Since 1959, TechAmerica Innovator Awards have been honoring pioneers in the tech industry--in particular, focusing on people who've contributed to the evolution of computer equipment, telecom equipment, consumer electronics, electronic components, software, clean tech, and the Internet.
This year, the annual award ceremony was held October 6, at the Fairmont hotel in San Jose, Calif. Here are some of the technologies that won top honors--and the people behind them.
Category: Clean tech
Innovator: Rob Mead, chief architect, Advanced Air Traffic Management, Boeing
Innovation: Tailored Arrivals
Sometimes, simple innovations can yield the greatest results. This year's clean-tech innovation award went to a technology called Tailored Arrivals, which was developed by Rob Mead at Boeing. Tailored Arrivals integrates all known aircraft performance, air traffic, airspace, meteorological, obstacle clearance, and environmental constraints expected to be encountered during an arrival into a singular system. It then calculates the most fuel-efficient and minimum-noise approach clearances to aircraft arriving at an airport to land, for the entire approach from cruise altitude to touchdown.
Category: Consumer electronics
Innovator: Stanley Yang, CEO, NeuroSky
Innovation: Mind-reading headset
NeuroSky CEO Stanley Yang has created the first consumer Brain to Computer Interface Technology, according to TechAmerica's Web site. Using ThinkGear technology contained inside, the mind-reading headset provides real-time mental state information to the user, based on his or her brainwave patterns.
In this photo, Chris Dyball concentrates while using NeuroSky's mind-controlled headset to play a video game at Stanford University's Cool Product Expo in 2007.
Innovator: Arthur R. Berrill, vice president of Advanced Concepts and Technology, Pitney Bowes
Innovation: Pitney Bowes FireLocator
Developed by Pitney Bowes' Arthur R. Berrill, the FireLocator is a free, public Web site providing reliable information and timely location intelligence about wildfires to residents, government agencies, and media outlets. The FireLocator uses real-time data from a variety of sources and incorporates user-generated imagery, satellite data, and incident reports to show fire boundaries, potential danger areas, and thermal imagery.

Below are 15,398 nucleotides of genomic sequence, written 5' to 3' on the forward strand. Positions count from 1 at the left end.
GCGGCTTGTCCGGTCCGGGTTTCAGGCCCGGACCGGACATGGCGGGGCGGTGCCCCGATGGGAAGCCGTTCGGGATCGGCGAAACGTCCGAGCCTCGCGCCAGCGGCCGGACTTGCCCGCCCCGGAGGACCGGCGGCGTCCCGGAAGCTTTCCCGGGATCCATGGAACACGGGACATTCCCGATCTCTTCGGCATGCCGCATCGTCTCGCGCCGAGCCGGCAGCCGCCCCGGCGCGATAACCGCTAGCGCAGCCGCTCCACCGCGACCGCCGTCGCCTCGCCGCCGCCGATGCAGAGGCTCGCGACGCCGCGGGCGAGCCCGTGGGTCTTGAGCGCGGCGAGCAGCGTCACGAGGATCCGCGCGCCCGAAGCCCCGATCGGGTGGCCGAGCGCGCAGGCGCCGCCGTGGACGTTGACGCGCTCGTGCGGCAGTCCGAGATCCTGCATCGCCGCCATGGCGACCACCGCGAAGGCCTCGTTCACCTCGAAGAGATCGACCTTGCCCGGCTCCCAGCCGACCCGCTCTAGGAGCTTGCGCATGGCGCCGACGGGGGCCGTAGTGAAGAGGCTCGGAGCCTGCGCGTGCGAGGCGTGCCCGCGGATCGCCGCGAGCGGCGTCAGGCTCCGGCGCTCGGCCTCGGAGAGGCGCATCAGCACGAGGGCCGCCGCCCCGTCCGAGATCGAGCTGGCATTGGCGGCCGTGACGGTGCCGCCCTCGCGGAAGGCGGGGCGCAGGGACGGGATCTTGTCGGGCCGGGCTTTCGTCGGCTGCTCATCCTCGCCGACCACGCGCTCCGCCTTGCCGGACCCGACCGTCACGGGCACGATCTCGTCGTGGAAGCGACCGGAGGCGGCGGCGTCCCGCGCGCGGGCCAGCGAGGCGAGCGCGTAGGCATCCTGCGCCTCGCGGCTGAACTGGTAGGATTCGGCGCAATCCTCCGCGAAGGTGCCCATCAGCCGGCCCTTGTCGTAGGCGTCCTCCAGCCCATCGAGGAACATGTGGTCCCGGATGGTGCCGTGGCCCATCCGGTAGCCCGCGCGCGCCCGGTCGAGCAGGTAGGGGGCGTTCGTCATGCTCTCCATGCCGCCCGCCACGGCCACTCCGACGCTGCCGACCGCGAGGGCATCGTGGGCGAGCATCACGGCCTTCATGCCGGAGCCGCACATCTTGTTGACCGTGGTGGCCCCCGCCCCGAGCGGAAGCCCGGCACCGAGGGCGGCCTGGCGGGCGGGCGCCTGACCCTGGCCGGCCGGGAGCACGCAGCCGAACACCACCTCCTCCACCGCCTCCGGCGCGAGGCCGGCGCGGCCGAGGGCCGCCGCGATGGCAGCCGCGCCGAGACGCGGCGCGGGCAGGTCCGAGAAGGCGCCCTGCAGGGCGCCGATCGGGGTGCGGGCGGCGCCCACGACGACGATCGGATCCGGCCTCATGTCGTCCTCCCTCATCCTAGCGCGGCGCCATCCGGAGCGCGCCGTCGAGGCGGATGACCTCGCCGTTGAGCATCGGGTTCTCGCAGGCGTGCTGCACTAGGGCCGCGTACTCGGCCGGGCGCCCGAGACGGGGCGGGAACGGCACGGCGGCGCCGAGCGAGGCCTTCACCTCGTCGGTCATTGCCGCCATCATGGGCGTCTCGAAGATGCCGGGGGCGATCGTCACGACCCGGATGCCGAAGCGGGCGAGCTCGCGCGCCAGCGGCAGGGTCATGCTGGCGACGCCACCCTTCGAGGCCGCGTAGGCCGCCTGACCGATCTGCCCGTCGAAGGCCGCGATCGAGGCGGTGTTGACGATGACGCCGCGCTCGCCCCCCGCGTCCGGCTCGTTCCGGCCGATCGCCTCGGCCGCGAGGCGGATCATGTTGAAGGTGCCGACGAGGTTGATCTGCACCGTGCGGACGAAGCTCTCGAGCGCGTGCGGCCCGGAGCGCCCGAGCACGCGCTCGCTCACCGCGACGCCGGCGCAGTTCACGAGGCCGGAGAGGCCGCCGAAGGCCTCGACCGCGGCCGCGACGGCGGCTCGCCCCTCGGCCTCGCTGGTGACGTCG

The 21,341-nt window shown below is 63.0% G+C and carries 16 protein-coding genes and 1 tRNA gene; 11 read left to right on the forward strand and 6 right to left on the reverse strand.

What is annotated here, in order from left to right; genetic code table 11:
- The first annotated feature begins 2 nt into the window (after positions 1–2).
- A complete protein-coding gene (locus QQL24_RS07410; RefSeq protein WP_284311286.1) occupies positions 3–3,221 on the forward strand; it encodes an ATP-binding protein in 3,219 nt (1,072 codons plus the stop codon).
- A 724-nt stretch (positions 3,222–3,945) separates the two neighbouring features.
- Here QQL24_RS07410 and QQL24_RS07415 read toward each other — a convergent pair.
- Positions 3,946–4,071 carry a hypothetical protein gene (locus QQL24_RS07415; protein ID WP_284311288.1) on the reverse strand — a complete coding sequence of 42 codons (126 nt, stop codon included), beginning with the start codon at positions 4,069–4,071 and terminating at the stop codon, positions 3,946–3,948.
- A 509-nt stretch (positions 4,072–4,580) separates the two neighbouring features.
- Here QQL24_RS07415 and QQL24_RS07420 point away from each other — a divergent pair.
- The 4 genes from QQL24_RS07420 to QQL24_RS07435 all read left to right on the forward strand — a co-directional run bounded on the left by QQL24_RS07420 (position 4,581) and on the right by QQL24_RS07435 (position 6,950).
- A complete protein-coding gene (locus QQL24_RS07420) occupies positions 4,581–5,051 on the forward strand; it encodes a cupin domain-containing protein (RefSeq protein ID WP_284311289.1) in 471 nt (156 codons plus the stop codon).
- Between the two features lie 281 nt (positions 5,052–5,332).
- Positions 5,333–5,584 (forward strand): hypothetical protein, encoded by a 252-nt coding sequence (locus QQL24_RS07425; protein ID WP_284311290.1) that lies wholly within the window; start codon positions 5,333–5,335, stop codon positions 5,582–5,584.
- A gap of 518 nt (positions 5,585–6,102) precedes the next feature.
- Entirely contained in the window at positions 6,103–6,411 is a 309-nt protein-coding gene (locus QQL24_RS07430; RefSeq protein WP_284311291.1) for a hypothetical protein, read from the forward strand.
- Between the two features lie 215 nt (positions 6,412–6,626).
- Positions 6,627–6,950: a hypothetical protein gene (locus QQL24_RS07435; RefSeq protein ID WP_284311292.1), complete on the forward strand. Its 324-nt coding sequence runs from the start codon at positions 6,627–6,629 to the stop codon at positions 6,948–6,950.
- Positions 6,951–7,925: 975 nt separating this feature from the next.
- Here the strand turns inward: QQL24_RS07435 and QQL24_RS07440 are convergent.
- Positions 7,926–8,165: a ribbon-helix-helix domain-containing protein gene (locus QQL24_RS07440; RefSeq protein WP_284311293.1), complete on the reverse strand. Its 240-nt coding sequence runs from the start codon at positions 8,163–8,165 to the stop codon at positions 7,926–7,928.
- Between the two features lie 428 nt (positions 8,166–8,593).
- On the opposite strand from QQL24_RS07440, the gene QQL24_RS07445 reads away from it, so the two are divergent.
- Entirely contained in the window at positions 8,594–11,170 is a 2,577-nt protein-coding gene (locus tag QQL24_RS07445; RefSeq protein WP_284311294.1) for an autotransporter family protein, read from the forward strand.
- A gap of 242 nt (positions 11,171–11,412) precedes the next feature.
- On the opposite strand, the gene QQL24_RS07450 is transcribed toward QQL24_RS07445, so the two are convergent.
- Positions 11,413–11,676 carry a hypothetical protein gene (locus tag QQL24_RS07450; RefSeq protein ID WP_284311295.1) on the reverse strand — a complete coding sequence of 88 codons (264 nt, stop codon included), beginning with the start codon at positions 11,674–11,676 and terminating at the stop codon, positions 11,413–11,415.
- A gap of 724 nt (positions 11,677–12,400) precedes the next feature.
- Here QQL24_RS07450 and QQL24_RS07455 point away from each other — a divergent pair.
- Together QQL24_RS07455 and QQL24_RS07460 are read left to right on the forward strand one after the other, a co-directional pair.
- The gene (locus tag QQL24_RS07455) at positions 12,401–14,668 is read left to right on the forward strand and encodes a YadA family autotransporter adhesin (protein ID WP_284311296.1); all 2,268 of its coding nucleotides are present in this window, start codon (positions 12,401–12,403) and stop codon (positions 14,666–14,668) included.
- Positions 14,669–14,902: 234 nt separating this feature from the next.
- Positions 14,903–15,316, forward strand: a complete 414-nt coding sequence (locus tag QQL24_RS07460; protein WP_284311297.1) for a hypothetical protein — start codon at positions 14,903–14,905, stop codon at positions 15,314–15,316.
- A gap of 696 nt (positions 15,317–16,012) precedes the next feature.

Category: Telecom equipment
Innovator: Jan Uddenfeldt, SVP and Senior Adviser Technology to CEO, Ericsson
Innovation: 2G, 3G (HSPA) Technology
Jan Uddenfeldt won this year's award in the telecom equipment category for his contributions to the research and development of what is now widespread 2G, 3G (HSPA) telecommunications technology.
Category: Computer and equipment
Innovator: Victor Shtrom, chief wireless architect/founder, Ruckus Wireless
Innovation: Smart Wi-Fi
Victor Shtrom of Ruckus Wireless has pioneered what is known as Smart Wi-Fi, a collection of technologies that extend the range and reliability of wireless signals, and reduce the costs and complexity of conventional wireless LAN deployments.
Category: Electronic components
Innovator: Balu Balakrishnan, president and CEO, Power Integrations
Innovation: EcoSmart Energy-Efficiency Technology
Balu Balakrishnan was given a TechAmerica award for his work developing EcoSmart Energy-Efficiency Technology.
The technology drastically improves the efficiency of AC-DC power conversion and reduces the waste of electronics in "standby mode" to almost zero, according to TechAmerica's Web site.
Innovator: Scott Schumacher, chief scientist, and Scott Ellard, chief technology officer, Initiate Systems
Innovation: Probabilistic searching
Scott Schumacher and Scott Ellard, both from data management software company Initiate Systems, won this year's TechAmerica award in the software category.
With increased volumes of data on the Internet, Schumacher realized deterministic search was an inefficient way to go about designing databases and instead developed an algorithm that directs a search using probabilistic principles. Ellard then built a database index that works by navigating based on experience rather than rote rules.